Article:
The 1930s were key in the history of telecommunications. In 1930, transoceanic phone services connected Argentina, Chile and Uruguay to the rest of the world, and Congress passed the Communications Act. The telephones of that generation reflect this leap into the modern era, with progressive and dynamic designs. Western Electric manufactured nearly all American phones of the 1930s under contract with Bell Systems.
The 51AL is a candlestick phone. A candlestick phone consists of a freestanding stick with a transmitter on the top, and a removable receiver connected with a wire. The first Western Electric candlestick phone was introduced in 1921. The 51AL, a direct descendant of this phone, became outdated with the introduction of desktop phones in the late 1920s. Despite this, Antique Telephone History reports that the candlestick phone was manufactured consistently throughout the 1930s.
The D1 desk telephone was introduced in 1930 as a replacement for the B1 desk telephone. The B1 was introduced to the market in 1927, though it was quickly replaced by the refined, more user-friendly D1. Among the modified accouterments are the oval base, which replaced the circular base of the B1, and an updated receiver cradle, both of which were made an aluminum alloy. The D1 was occasionally referred to as a 202 telephone, a designation related to a type of phone service available in the 1930s. However, according to Old Time Phones, the D1 was equipped for both 202 and 102 service.
The 302 desk set is a Western Electric telephone originally manufactured in 1937. The model was the precursor to modern, square household and office phones. The Western Electric 500, which was a market leader from 1952 to 1965 and produced into the 1980’s, is the progeny of the 302. The 302 was initially cast in aluminum, though during America’s involvement in Word War II, it was made from thermo-plastic, as nearly all metal went toward the war effort. The F1 handset, which was released in 1936, was included in the 302. This handset was smaller and lighter than its predecessor.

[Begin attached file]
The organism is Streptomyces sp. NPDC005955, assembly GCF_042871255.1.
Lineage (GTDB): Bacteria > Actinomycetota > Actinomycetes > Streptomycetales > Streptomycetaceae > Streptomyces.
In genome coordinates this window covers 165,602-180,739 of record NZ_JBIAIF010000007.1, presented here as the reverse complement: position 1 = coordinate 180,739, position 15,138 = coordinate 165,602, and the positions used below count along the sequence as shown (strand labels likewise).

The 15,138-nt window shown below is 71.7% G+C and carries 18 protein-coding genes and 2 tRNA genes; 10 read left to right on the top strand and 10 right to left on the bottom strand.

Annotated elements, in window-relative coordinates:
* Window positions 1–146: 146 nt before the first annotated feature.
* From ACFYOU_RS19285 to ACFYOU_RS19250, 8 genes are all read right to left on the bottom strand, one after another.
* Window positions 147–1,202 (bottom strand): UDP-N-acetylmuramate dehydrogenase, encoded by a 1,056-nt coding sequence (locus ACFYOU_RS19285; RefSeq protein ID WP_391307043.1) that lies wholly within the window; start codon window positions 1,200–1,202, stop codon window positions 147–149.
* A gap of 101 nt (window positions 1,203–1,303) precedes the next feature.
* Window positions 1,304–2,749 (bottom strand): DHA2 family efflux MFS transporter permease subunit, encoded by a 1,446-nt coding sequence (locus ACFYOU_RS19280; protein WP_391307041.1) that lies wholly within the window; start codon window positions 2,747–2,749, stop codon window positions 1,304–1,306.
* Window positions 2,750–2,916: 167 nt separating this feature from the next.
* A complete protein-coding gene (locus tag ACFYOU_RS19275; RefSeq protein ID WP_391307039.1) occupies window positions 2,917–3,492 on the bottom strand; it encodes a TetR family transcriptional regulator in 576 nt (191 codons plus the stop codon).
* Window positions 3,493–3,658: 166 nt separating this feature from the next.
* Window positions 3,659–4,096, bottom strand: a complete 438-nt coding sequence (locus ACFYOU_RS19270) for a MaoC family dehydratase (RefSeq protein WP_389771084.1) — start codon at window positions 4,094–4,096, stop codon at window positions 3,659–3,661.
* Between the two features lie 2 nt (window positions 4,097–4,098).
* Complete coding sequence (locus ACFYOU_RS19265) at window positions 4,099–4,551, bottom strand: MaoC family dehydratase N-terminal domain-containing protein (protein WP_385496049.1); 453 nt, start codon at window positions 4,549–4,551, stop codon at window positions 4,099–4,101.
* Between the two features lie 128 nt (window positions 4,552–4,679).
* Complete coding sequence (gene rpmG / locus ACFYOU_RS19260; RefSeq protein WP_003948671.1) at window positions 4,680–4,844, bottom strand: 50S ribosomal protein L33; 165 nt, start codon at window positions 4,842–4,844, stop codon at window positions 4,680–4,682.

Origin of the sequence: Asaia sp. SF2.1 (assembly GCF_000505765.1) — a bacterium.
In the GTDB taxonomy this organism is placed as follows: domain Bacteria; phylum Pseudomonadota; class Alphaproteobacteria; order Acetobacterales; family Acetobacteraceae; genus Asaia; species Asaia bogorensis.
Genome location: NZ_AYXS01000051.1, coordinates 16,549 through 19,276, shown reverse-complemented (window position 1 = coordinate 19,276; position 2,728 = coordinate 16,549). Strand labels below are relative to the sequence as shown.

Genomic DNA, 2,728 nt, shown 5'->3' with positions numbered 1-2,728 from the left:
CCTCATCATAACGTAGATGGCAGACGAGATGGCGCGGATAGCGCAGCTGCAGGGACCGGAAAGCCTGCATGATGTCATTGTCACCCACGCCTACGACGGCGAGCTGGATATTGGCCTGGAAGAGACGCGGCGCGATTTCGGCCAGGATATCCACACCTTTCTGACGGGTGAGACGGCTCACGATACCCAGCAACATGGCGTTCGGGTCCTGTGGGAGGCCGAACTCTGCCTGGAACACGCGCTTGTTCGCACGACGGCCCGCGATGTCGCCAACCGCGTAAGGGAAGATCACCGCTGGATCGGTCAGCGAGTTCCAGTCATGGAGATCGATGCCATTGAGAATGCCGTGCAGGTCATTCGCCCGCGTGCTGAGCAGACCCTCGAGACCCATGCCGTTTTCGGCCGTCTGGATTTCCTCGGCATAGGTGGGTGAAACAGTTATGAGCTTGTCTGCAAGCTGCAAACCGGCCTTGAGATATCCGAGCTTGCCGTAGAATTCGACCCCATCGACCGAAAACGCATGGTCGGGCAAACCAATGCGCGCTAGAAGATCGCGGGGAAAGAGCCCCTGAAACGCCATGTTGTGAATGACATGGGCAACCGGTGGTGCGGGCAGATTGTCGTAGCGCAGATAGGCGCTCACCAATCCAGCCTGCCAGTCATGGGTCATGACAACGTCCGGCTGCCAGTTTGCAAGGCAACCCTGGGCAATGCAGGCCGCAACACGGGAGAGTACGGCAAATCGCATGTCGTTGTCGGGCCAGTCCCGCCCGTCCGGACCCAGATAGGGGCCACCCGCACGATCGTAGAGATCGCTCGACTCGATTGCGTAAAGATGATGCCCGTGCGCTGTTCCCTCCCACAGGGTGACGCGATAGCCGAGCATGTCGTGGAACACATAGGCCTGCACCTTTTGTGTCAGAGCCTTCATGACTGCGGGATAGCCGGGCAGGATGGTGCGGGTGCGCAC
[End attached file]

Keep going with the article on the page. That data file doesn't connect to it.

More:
The C1 was the first mounted phone introduced to the American market. Western Electric released the telephone to the public in 1930 and manufactured it until 1937. Often referred to as a hanging handset, the phone combines the receiver and rotary dialer of the desk set phones with the side-mounted cradle and overall vertical design of the candlestick phones. In 1937, the G1 replaced the C1, with the receiver mounted on the front of the phone as an additional space-saving measure.
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